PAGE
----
Friday, November 2, 2012

Spain’s macro-puente productivity problems

Although I found the concept of a “puente” (when a holiday falls on a tuesday or thursday, allowing you a four day weekend if you skip one day of work) kind of cute when I moved here, the productivity implications are pretty horrible. Depending on your job, you may be required to go to work on the regular working day, but good luck getting anything done, because anyone who’s anyone will be gone. In fact, the productivity is lower than during a general strike.

A practical solution is to do what the Americans do and throw off the yoke of the Catholic church and make holidays depend on the day of the week rather than an exact day. You get a certain number holiday Monday every year (and a two day Thursday and Friday for Thanksgiving).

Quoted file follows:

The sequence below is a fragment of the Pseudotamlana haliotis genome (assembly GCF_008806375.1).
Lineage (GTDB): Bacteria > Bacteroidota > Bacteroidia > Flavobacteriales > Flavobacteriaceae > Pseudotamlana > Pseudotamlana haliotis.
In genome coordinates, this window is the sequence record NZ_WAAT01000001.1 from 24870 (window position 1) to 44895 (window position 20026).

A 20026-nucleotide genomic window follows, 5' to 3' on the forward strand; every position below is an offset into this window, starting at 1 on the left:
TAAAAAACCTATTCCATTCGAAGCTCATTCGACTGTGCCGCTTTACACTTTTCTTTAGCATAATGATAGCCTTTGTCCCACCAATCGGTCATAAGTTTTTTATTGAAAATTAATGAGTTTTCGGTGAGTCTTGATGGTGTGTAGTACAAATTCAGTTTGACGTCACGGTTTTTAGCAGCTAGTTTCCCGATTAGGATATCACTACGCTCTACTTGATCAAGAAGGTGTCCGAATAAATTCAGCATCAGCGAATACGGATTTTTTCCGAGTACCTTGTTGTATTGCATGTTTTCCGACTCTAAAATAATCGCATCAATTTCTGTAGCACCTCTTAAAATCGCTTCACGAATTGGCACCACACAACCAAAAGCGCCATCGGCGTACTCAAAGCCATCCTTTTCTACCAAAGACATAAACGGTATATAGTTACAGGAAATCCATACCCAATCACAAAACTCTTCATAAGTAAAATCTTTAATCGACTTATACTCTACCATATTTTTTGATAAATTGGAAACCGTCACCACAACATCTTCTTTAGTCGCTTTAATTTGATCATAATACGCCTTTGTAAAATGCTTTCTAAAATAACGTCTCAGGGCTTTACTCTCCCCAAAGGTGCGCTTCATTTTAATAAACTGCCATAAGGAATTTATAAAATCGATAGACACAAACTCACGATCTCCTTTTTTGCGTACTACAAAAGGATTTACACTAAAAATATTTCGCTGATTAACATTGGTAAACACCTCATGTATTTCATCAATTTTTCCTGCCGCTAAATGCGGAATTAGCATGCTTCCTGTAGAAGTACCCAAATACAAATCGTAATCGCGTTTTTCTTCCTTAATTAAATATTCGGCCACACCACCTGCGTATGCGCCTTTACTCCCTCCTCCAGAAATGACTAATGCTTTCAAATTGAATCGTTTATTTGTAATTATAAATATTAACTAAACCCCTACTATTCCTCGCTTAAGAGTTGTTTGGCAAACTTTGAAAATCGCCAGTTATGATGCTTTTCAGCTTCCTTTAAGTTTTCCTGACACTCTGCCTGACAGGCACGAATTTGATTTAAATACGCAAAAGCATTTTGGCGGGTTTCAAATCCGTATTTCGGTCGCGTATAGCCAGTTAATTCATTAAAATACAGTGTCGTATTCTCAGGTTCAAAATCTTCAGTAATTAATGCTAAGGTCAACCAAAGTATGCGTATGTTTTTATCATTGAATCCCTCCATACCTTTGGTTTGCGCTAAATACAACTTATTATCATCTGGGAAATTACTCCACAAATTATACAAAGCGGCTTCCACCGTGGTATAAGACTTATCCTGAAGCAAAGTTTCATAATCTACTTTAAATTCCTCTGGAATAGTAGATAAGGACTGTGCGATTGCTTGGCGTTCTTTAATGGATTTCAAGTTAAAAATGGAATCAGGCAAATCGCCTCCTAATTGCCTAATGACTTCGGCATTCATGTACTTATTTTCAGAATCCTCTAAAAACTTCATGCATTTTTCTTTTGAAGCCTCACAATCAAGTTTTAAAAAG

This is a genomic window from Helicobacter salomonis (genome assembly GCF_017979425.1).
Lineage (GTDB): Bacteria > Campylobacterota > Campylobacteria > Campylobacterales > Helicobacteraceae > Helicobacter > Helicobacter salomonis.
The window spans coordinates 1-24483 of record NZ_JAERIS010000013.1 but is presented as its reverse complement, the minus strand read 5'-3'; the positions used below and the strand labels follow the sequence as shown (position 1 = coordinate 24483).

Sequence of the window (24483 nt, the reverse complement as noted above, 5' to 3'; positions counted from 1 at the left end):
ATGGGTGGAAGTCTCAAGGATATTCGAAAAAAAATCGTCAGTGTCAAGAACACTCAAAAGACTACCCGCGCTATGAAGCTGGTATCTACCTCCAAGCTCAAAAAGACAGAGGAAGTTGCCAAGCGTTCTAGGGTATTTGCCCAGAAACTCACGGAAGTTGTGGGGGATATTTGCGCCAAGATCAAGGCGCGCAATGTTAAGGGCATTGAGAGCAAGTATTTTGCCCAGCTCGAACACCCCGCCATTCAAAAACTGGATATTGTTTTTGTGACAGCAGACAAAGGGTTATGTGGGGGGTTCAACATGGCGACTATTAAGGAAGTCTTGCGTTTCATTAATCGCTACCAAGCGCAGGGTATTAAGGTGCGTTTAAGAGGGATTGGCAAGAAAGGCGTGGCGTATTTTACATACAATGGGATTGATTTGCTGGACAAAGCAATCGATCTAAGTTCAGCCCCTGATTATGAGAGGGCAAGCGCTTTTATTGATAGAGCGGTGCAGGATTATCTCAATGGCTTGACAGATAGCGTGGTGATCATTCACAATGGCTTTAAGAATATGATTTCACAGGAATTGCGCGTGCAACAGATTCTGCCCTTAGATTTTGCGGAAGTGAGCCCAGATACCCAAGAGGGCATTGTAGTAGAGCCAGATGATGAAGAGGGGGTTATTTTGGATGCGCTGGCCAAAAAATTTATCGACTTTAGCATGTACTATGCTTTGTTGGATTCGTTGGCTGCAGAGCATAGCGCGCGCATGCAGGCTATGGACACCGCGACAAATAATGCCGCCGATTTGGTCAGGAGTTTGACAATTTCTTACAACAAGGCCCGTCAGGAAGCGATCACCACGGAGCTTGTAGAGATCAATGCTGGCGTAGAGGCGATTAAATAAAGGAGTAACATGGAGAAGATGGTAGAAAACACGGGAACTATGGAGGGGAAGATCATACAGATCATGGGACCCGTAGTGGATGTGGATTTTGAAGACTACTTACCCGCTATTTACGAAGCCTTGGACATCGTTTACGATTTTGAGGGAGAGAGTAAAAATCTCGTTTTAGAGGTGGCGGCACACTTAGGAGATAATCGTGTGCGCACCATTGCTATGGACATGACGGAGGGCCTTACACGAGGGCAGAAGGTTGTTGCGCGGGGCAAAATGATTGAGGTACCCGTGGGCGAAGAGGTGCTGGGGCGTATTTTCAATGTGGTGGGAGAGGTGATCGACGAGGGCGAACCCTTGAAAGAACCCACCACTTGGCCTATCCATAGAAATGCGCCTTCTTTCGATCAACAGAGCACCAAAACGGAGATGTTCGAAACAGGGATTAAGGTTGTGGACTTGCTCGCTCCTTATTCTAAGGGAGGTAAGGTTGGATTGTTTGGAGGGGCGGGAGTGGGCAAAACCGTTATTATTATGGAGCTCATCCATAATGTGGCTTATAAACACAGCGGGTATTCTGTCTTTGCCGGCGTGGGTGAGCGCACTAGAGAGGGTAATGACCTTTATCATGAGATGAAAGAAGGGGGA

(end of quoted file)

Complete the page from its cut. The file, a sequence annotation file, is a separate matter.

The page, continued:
Instead, the government talks of abolishing holidays, which really isn’t the problem. The real problem is the fake working day where people get paid to do nothing. If the holidays just got moved to the nearest Monday, there wouldn’t be this problem.

Then there’s the other productivity drain, where each city and province has its own holidays. For example, you live in Sant Cugat and work in Barcelona, your kids will have days off where you have to work and vice versa.

Although we know some parents that take their kids to a Hebrew school in Sant Cugat, and they have to deal with the Jewish holidays (there’s a lot), the Sant Cugat and the Barcelona ones…

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